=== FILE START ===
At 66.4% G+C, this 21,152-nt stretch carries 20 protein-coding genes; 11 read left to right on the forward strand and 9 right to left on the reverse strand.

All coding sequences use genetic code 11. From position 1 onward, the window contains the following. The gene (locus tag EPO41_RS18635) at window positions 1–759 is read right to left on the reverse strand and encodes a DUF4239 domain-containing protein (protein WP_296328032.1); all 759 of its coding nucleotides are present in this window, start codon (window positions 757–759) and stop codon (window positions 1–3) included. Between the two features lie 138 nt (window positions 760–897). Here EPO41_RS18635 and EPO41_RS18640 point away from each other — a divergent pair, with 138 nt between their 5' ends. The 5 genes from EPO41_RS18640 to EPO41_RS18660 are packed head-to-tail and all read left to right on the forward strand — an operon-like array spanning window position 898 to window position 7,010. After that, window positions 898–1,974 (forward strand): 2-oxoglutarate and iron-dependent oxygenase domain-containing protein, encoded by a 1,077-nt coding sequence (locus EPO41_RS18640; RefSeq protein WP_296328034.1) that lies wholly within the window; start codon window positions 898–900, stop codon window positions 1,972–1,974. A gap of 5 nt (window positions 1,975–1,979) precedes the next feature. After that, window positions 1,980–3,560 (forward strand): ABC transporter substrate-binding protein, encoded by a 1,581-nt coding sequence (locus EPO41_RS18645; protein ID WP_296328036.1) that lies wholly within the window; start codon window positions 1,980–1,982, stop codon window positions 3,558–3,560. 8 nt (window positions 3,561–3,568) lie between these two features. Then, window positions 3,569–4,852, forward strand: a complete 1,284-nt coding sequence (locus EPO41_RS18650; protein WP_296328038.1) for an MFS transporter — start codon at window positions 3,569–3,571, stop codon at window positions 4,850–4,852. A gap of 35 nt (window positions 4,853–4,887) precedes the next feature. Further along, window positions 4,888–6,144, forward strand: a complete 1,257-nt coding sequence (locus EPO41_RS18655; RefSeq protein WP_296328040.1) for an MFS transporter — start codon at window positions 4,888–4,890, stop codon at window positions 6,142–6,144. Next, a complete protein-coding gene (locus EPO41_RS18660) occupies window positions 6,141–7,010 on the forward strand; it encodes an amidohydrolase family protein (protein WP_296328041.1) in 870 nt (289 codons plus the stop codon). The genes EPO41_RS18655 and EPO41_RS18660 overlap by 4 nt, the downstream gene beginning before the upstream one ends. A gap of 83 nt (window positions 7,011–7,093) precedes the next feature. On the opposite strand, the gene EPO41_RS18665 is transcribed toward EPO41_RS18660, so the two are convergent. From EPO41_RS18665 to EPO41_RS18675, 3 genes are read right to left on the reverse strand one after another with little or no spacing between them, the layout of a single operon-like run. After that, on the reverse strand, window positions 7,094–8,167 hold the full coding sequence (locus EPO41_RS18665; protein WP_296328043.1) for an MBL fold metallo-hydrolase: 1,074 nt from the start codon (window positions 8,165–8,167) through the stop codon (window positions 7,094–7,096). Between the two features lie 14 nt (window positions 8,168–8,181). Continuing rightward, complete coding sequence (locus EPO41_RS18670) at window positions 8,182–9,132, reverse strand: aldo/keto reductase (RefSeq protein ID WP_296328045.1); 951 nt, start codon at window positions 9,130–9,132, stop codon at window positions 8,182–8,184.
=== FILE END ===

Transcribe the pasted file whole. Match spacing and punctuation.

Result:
At 66.4% G+C, this 21,152-nt stretch carries 20 protein-coding genes; 11 read left to right on the forward strand and 9 right to left on the reverse strand.

All coding sequences use genetic code 11. From position 1 onward, the window contains the following. The gene (locus tag EPO41_RS18635) at window positions 1–759 is read right to left on the reverse strand and encodes a DUF4239 domain-containing protein (protein WP_296328032.1); all 759 of its coding nucleotides are present in this window, start codon (window positions 757–759) and stop codon (window positions 1–3) included. Between the two features lie 138 nt (window positions 760–897). Here EPO41_RS18635 and EPO41_RS18640 point away from each other — a divergent pair, with 138 nt between their 5' ends. The 5 genes from EPO41_RS18640 to EPO41_RS18660 are packed head-to-tail and all read left to right on the forward strand — an operon-like array spanning window position 898 to window position 7,010. After that, window positions 898–1,974 (forward strand): 2-oxoglutarate and iron-dependent oxygenase domain-containing protein, encoded by a 1,077-nt coding sequence (locus EPO41_RS18640; RefSeq protein WP_296328034.1) that lies wholly within the window; start codon window positions 898–900, stop codon window positions 1,972–1,974. A gap of 5 nt (window positions 1,975–1,979) precedes the next feature. After that, window positions 1,980–3,560 (forward strand): ABC transporter substrate-binding protein, encoded by a 1,581-nt coding sequence (locus EPO41_RS18645; protein ID WP_296328036.1) that lies wholly within the window; start codon window positions 1,980–1,982, stop codon window positions 3,558–3,560. 8 nt (window positions 3,561–3,568) lie between these two features. Then, window positions 3,569–4,852, forward strand: a complete 1,284-nt coding sequence (locus EPO41_RS18650; protein WP_296328038.1) for an MFS transporter — start codon at window positions 3,569–3,571, stop codon at window positions 4,850–4,852. A gap of 35 nt (window positions 4,853–4,887) precedes the next feature. Further along, window positions 4,888–6,144, forward strand: a complete 1,257-nt coding sequence (locus EPO41_RS18655; RefSeq protein WP_296328040.1) for an MFS transporter — start codon at window positions 4,888–4,890, stop codon at window positions 6,142–6,144. Next, a complete protein-coding gene (locus EPO41_RS18660) occupies window positions 6,141–7,010 on the forward strand; it encodes an amidohydrolase family protein (protein WP_296328041.1) in 870 nt (289 codons plus the stop codon). The genes EPO41_RS18655 and EPO41_RS18660 overlap by 4 nt, the downstream gene beginning before the upstream one ends. A gap of 83 nt (window positions 7,011–7,093) precedes the next feature. On the opposite strand, the gene EPO41_RS18665 is transcribed toward EPO41_RS18660, so the two are convergent. From EPO41_RS18665 to EPO41_RS18675, 3 genes are read right to left on the reverse strand one after another with little or no spacing between them, the layout of a single operon-like run. After that, on the reverse strand, window positions 7,094–8,167 hold the full coding sequence (locus EPO41_RS18665; protein WP_296328043.1) for an MBL fold metallo-hydrolase: 1,074 nt from the start codon (window positions 8,165–8,167) through the stop codon (window positions 7,094–7,096). Between the two features lie 14 nt (window positions 8,168–8,181). Continuing rightward, complete coding sequence (locus EPO41_RS18670) at window positions 8,182–9,132, reverse strand: aldo/keto reductase (RefSeq protein ID WP_296328045.1); 951 nt, start codon at window positions 9,130–9,132, stop codon at window positions 8,182–8,184.